Thomas Paine was a man of greater intellect and character than any of the fictional people found in the Bible, especially God. Want proof? ‘Cause I’ve got it.
Here’s something Paine wrote in 1791, in the opening pages of his Rights of Man:
There never did, there never will, and there never can exist a parliament, or any description of men, or any generation of men, in any country, possessed of the right or the power of binding and controlling posterity to the “end of time,” or of commanding for ever how the world shall be governed, or who shall govern it . . .
Those who have quitted the world, and those who are not yet arrived at it, are as remote from each other as the utmost stretch of mortal imagination can conceive. What possible obligation then can exist between them, what rule or principle can be laid down that two non-entities, the one out of existence, and the other not in, and who never can meet in this world, that the one should control the other to the end of time?
Compare that to what God says to the people of Israel in Exodus 20:3-5 (King James Version):
3Thou shalt have no other gods before me.
4Thou shalt not make unto thee any graven image, or any likeness of any thing that is in heaven above, or that is in the earth beneath, or that is in the water under the earth.
5Thou shalt not bow down thyself to them, nor serve them: for I the LORD thy God am a jealous God, visiting the iniquity of the fathers upon the children unto the third and fourth generation of them that hate me[.]
Paine says it is unjust to hold the present generation to the laws of the past generation, that the dead have no power over the living; God threatens to punish children for the sins of their parents. Whose philosophy sounds more humane and moral to you? I know which one I prefer. By now most of you know which one Pat Robertson prefers, too:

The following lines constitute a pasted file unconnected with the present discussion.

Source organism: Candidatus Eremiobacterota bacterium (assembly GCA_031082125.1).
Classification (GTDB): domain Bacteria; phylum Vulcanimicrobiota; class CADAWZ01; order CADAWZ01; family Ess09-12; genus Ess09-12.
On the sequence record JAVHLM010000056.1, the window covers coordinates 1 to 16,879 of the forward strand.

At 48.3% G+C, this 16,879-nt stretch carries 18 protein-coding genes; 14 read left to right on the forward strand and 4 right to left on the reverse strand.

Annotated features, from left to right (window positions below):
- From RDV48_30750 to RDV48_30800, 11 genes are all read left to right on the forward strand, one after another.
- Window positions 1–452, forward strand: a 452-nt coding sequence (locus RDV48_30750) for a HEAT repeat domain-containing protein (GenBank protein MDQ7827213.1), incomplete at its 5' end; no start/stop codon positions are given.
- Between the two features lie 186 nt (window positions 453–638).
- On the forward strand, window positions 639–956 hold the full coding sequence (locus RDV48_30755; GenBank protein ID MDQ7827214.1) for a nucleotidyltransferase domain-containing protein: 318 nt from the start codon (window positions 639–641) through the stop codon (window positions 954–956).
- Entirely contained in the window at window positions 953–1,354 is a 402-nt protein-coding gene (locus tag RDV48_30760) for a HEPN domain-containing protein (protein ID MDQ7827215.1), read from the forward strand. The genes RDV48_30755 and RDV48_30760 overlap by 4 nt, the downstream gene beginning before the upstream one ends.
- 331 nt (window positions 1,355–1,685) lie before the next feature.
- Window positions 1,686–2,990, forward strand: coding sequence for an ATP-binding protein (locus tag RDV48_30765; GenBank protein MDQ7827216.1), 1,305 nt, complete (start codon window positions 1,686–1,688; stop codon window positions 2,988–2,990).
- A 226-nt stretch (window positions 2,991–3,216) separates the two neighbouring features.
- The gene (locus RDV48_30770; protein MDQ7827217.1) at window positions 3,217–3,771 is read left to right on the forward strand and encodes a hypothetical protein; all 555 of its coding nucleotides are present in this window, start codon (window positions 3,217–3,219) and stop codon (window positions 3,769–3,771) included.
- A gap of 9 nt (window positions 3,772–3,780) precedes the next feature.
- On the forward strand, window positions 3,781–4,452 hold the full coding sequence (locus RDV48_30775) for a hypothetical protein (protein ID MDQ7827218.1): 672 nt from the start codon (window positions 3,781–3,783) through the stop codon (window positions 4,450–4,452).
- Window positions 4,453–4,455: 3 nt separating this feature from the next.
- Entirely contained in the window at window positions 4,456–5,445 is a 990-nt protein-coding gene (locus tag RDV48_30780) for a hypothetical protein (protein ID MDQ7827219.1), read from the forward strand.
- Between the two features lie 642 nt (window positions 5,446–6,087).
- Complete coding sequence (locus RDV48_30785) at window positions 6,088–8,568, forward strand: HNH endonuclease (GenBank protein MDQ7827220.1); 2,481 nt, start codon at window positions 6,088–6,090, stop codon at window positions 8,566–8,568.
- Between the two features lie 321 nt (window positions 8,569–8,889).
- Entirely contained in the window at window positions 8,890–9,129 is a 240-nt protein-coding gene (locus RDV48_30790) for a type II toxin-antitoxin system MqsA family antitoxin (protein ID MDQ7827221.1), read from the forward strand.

Something happened a long time ago in Haiti, and people might not want to talk about it. They were under the heel of the French. You know, Napoleon III, or whatever. And they got together and swore a pact to the devil. They said, we will serve you if you’ll get us free from the French. True story. And so, the devil said, okay it’s a deal. . . . Ever since, they have been cursed by one thing after the other.
So that settles it. We can argue over why bad things happen to good people as a general sort of thing if we want, but as far as Haiti goes, the mystery is solved. This earthquake, and every other tragedy that has befallen the country in the last 200-some-odd years, is the result of a group of long dead Haitians contracting Satan to aid them in the struggle for independence. That tens of thousands of people have been killed or had their lives devastated by this earthquake is not only morally permissible from God’s perspective, but positively just. Their ancestors did make a pact with the devil, afterall. If that’s not putting another god before You-Know-Who, I don’t know what is.
But seriously, let us remember that Pat Robertson spoke those words on national television, to an audience of millions of people who found no fault whatsoever with what he said. Let us also remember that, according to the most recent estimate, at least 50,000 people have been killed, with many, many more left injured or homeless, as a result of the Haiti earthquake. None of them were alive at the time this momentous deal with the devil was supposedly struck. Yet, according to Pat Robertson — more importantly, according to the God of the Bible to whom a billion people look as the source of morality — they got only as much as was coming to them. (To be fair, Robertson’s Christian Broadcasting Network has apparently dispatched relief supplies to Haiti. Good on them for that, if for nothing else.)